Travel and adventure for me, in general, is all about opening doors of interaction with as many people who call a destination home as possible; with a cheeky smile and a healthy lack of reservation when meeting new people, I am fairly successful at getting invites to family do’s, or my favorite—to spend some time in a Mumma’s kitchen. On this trip I learned that taking a verging-on-aging mother only helps these interactional opportunities. It is easy to forget the respect that is paid to people who have lived for a good while (the old) in a positive majority of world societies. Living in London subconsciously conditions one to forsake all others in the pursuit of individual success. But in the mountains of northern Vietnam, it was the respect paid to my Ma that encouraged others to approach us, offer assistance, and pay their respect to an impressive woman, who at 67, by backpacking, was doing something not many people of her age, from anywhere in the world, would attempt. A whole posse of Red Dzao ladies insisted on holding my mother’s hands to keep her steady for the entirety of our two-hour walk to a local school. The cynical among you will, at this point, no doubt offer the chime of ulterior motives among the craft-making women, suspecting that an investment in my mother’s well-being would surely lead to guaranteed sales of hand-sewn bags and bracelets—that’s how the world ticks, surely? What actually was sure in this interaction was the natural, intercultural respect between mothers and grandmothers; something I was outside of, not privy to. Not that it was exclusive. It was just genuine appreciation of the lives, however different, these older ladies had lived, and the mutual respect for what it means universally to be a life-carer.
There were, however, some no-no’s in our shared experience. Downhill mountain biking was an adventure too far. My mother’s journey of thousands of miles began (unlike Lao Tzu’s) with a giant leap of courage, rather than a meager single step. It would take physical coercion to get her to join me cycling through the villages in the hills surrounding our eco-lodge (www.topasecolodge.com), and so I quickly discovered that if I wanted to do something a little more physical than strolling through markets and homes, I would need to do it solo—which coincidentally provided both of us with necessary personal space, and meant that the previously mentioned popular concern for spending that level of intense time with a mother was negated. It ultimately improved the quality of the time we were together.
The ethos of engaging with travel in a way that enabled us to share experience while also partaking in individual activity permeated the whole trip, and was typified by our day cruising through Lan Ha and Halong Bay on an old wooden ship. We enjoyed interacting with fellow travelers and bearing witness to stunning scenery and marine-based ways of life—but I was also able to head out exploring in a kayak, while my mother was left to sunbathe and suffer the delights of a drunken boat captain with a penchant for ladies’ knees (but that’s another story).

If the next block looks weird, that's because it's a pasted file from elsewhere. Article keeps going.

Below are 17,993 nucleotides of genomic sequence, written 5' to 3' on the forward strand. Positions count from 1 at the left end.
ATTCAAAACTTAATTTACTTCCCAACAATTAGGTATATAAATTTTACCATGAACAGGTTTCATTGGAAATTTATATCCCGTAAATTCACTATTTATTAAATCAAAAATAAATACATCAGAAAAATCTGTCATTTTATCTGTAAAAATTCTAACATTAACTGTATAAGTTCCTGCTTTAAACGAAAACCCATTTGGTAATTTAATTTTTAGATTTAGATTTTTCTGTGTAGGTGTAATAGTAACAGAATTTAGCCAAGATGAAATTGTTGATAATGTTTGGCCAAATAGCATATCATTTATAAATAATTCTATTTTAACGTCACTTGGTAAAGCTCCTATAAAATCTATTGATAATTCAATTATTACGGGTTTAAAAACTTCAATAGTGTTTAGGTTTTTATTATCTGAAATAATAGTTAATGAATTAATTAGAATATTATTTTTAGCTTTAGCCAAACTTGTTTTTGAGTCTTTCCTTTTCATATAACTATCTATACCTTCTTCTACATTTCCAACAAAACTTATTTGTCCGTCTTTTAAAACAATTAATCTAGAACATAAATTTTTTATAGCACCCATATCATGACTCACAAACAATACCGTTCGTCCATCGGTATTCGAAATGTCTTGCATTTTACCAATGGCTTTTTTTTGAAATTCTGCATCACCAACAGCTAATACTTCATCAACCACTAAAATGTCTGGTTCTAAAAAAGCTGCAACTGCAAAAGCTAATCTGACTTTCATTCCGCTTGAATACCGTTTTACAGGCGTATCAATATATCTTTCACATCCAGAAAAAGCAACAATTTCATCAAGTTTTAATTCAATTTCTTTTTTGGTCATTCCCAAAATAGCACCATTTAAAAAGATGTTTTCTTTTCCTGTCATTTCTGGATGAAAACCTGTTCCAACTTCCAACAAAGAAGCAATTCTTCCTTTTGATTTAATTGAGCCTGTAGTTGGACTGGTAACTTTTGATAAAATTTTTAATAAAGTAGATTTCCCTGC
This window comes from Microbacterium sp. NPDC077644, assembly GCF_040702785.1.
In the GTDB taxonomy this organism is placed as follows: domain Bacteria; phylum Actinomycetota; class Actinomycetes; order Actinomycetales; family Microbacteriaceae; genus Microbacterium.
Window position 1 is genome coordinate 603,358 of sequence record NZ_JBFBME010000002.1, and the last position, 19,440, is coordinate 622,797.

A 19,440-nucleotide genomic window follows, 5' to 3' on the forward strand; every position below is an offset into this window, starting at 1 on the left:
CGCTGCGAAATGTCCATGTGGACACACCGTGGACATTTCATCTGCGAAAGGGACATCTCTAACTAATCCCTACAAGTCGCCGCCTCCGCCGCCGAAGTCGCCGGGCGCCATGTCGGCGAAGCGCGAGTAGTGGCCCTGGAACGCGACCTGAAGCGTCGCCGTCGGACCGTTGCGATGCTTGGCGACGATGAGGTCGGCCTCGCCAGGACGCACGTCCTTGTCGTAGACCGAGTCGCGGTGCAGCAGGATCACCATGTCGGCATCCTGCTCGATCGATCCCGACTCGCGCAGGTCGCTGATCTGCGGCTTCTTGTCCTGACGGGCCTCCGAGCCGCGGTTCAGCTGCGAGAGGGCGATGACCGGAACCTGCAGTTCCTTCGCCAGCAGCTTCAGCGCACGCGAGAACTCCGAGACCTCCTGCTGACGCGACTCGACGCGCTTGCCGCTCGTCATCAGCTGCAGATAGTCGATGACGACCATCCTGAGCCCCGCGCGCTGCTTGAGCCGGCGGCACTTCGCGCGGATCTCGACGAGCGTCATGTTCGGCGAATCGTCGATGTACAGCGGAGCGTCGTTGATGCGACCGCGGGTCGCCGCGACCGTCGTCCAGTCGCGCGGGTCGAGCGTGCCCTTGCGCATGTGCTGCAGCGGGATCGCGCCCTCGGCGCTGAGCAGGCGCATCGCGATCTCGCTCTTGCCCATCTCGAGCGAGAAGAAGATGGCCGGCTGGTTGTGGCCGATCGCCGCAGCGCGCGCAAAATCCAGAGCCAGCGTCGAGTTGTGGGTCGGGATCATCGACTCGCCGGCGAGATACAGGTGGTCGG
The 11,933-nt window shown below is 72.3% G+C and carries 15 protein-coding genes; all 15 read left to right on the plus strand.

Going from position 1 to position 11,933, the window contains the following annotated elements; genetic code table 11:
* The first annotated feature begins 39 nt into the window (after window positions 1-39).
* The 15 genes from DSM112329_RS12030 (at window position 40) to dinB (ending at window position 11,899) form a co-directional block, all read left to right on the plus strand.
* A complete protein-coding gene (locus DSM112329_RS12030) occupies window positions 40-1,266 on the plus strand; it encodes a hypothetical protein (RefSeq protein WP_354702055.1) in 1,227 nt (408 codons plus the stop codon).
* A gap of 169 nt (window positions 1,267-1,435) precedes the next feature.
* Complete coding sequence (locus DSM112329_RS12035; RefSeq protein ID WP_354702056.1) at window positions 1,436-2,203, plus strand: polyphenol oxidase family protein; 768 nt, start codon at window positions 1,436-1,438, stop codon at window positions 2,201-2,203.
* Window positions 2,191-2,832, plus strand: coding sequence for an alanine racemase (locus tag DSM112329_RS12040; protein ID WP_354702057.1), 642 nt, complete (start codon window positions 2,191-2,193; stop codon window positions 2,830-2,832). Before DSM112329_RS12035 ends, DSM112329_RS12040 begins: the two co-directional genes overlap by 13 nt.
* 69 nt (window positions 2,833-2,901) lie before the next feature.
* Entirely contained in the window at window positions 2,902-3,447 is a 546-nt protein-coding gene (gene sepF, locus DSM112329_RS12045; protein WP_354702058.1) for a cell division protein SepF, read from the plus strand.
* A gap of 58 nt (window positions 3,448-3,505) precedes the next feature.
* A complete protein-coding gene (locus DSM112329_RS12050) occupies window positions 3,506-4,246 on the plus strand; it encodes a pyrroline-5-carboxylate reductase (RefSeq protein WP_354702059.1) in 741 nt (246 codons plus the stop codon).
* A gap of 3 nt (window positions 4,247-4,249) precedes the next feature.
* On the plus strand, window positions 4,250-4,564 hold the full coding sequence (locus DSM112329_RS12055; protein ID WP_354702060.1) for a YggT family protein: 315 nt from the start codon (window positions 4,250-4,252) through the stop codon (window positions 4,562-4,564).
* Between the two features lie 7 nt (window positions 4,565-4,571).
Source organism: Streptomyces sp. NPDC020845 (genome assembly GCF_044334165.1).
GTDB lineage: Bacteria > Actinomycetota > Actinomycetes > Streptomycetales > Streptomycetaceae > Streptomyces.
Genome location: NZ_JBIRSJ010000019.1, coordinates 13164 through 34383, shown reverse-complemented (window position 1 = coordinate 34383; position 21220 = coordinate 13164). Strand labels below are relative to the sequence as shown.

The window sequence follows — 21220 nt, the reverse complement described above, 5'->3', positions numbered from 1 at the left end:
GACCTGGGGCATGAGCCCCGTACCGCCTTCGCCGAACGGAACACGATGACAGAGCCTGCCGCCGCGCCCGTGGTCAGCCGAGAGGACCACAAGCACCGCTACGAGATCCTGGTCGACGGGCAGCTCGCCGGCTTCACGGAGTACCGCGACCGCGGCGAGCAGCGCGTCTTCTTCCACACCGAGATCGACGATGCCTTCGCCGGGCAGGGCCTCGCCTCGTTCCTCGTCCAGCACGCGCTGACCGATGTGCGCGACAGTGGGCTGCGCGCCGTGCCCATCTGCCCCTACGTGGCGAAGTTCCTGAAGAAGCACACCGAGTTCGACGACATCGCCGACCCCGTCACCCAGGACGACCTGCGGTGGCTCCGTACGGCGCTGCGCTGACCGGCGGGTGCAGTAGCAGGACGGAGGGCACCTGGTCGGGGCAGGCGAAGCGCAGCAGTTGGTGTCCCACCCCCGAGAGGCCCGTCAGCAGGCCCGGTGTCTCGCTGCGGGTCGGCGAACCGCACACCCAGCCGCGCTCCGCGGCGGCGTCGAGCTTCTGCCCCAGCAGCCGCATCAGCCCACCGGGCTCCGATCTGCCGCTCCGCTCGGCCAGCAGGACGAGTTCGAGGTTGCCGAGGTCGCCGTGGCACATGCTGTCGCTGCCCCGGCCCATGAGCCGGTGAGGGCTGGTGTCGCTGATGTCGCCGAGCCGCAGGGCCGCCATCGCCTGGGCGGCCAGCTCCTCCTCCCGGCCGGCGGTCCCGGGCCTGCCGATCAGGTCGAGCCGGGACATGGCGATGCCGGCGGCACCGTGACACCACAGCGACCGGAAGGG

Not only does inter generational travel open doors with the local population, but fellow travelers appear to be intrigued by their inability to put either of us into their regular box-shaped categories of traveler. By sharing the experience together, it was as though we became a “safe” option for other travelers, as if the concept of a mother and son represented a guaranteed openness and source of reassurance in an increasingly individualistic world. Mum and I enjoyed the company of young international school-based teachers on their (booze-based) summer holidays; we spent a night in a shared railway carriage with a newly married Danish/Canadian couple who thought Mum was the coolest thing since the iPod; and we shared inter-generational stories with a mother and daughter travel team who we spent time with in Ha Long Bay. These and other experiences helped us to realize the special nature of our adventure: What had begun as a dream of my mother’s, to share a food-based travel adventure with her son, grew into an appreciation of the unique opportunity that a shared experience with an older parent or mature offspring can provide. A mother/son travel team is rare—but then, the bond between mothers and sons across the world is often a special one—and it was an absolute pleasure to experience a society in which elders, and particularly female ones, are revered within the family, and respected in society as a whole. Mum fit right in.
You don’t see many men backpacking with their mothers. I imagine that’s due to a misplaced concept of what it means to be “cool.” But in answer to the question “What’s it like?” I would answer, in consideration of all the above, that it is not one single story—it’s not all roses, of course, and certainly both of us made compromises and met in the middle a few times, but it was hilarious, unique, brilliant, and most importantly opened up so many opportunities for interacting with others, and with each other. It was truly great to have some quality time with Mum that didn’t involve one or the other of us cooking a roast dinner for a hectic family occasion in the grey drizzle of home.